We go straight to the point whenever we see each other.  No small talk.  It’s like an affliction, a lack of social nicety that we both suffer from (such that when people have forgotten my name, their first guess is usually Frank !) but which works when we are together.  We solve the problems of the universe.  Stevie is the best company in the world.

He talks of Dennis, who died in 1983,  often and with great feeling.  When Dennis’ fantastic solo LP Pacific Ocean Blue (1977) was finally released on CD in 2008 it contained – along with Stevie’s song Rainbows – the unreleased and oft-bootlegged LP Bambu as an extra which has another Kalinich/Wilson collaboration on it :  Love Remember Me.   Dennis voice is full of soul on these records.  What a talent.  In 2008 The Galactic Symphonies was also released containing The Magic Hand (with music by Durrant), and other works such as Bring In All The Poets and The Tale Of Man.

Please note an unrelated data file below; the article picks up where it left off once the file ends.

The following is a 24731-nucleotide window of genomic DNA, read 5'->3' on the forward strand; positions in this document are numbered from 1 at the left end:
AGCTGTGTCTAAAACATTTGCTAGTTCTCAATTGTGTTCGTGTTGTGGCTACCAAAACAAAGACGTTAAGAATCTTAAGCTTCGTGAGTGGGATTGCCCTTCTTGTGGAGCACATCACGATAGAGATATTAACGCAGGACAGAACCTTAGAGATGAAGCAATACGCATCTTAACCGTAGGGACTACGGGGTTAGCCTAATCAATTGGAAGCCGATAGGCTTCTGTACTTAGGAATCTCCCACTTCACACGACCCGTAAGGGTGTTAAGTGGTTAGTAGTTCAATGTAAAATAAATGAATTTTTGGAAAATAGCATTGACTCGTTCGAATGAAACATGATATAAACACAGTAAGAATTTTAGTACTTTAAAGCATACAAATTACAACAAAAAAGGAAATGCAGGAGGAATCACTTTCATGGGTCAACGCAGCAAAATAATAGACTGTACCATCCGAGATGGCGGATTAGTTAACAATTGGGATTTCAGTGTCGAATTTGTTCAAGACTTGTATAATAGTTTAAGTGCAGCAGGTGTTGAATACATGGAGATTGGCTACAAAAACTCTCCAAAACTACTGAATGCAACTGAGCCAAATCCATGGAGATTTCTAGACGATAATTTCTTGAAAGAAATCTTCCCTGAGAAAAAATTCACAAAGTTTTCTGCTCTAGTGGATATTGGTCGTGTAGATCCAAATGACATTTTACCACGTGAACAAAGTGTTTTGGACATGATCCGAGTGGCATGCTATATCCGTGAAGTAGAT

2011 came with another new album for Stevie called California Feeling and many of the Brighton Beach Boys played and collaborated on this record – Glen Richardson, Charlotte Glasson and Stephen Wrigley are all present, along with other dear members of the Beach Boys extended family such as Carnie and Wendy Wilson (from Wilson Phillips) singing Little Bird and The Honeys singing the title track.  By now Stevie had signed a new deal with archival boutique record label Light In The Attic who re-released the legendary album which Stevie made in 1968 with Brian Wilson, a spoken word with accompaniment dreamscape called A World Of Peace Must Come.   The first manifestation of The Magic Hand comes from this beautiful record a real slice of late 1960s spiritual hope.